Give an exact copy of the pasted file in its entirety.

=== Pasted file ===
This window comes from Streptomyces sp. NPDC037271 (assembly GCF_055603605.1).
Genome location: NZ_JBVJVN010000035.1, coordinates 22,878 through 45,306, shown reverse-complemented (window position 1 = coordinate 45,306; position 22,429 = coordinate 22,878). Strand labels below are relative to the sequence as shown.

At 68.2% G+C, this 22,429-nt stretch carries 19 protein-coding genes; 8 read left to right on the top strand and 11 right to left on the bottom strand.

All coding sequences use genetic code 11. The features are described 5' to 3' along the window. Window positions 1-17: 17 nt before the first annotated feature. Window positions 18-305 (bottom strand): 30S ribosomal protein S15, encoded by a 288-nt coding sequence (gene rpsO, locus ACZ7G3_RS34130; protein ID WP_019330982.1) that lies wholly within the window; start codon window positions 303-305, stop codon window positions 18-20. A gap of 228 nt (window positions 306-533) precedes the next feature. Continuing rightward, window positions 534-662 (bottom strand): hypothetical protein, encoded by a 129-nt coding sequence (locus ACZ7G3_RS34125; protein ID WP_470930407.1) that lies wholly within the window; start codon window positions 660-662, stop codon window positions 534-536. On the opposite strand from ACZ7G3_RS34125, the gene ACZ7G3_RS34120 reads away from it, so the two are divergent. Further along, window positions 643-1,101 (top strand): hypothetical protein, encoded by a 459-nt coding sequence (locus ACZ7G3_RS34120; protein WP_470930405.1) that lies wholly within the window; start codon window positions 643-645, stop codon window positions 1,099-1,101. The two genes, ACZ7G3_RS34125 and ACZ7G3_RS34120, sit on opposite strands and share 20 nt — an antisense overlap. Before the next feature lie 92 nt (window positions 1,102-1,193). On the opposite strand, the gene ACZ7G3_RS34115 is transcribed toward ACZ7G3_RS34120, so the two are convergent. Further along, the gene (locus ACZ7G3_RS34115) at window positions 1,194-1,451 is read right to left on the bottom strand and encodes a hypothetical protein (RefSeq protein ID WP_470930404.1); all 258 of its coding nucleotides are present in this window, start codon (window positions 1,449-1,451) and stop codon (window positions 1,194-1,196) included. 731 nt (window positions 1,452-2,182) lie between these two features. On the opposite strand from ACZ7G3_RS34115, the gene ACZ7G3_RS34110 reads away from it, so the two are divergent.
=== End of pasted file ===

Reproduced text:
This window comes from Streptomyces sp. NPDC037271 (assembly GCF_055603605.1).
Genome location: NZ_JBVJVN010000035.1, coordinates 22,878 through 45,306, shown reverse-complemented (window position 1 = coordinate 45,306; position 22,429 = coordinate 22,878). Strand labels below are relative to the sequence as shown.

At 68.2% G+C, this 22,429-nt stretch carries 19 protein-coding genes; 8 read left to right on the top strand and 11 right to left on the bottom strand.

All coding sequences use genetic code 11. The features are described 5' to 3' along the window. Window positions 1-17: 17 nt before the first annotated feature. Window positions 18-305 (bottom strand): 30S ribosomal protein S15, encoded by a 288-nt coding sequence (gene rpsO, locus ACZ7G3_RS34130; protein ID WP_019330982.1) that lies wholly within the window; start codon window positions 303-305, stop codon window positions 18-20. A gap of 228 nt (window positions 306-533) precedes the next feature. Continuing rightward, window positions 534-662 (bottom strand): hypothetical protein, encoded by a 129-nt coding sequence (locus ACZ7G3_RS34125; protein ID WP_470930407.1) that lies wholly within the window; start codon window positions 660-662, stop codon window positions 534-536. On the opposite strand from ACZ7G3_RS34125, the gene ACZ7G3_RS34120 reads away from it, so the two are divergent. Further along, window positions 643-1,101 (top strand): hypothetical protein, encoded by a 459-nt coding sequence (locus ACZ7G3_RS34120; protein WP_470930405.1) that lies wholly within the window; start codon window positions 643-645, stop codon window positions 1,099-1,101. The two genes, ACZ7G3_RS34125 and ACZ7G3_RS34120, sit on opposite strands and share 20 nt — an antisense overlap. Before the next feature lie 92 nt (window positions 1,102-1,193). On the opposite strand, the gene ACZ7G3_RS34115 is transcribed toward ACZ7G3_RS34120, so the two are convergent. Further along, the gene (locus ACZ7G3_RS34115) at window positions 1,194-1,451 is read right to left on the bottom strand and encodes a hypothetical protein (RefSeq protein ID WP_470930404.1); all 258 of its coding nucleotides are present in this window, start codon (window positions 1,449-1,451) and stop codon (window positions 1,194-1,196) included. 731 nt (window positions 1,452-2,182) lie between these two features. On the opposite strand from ACZ7G3_RS34115, the gene ACZ7G3_RS34110 reads away from it, so the two are divergent.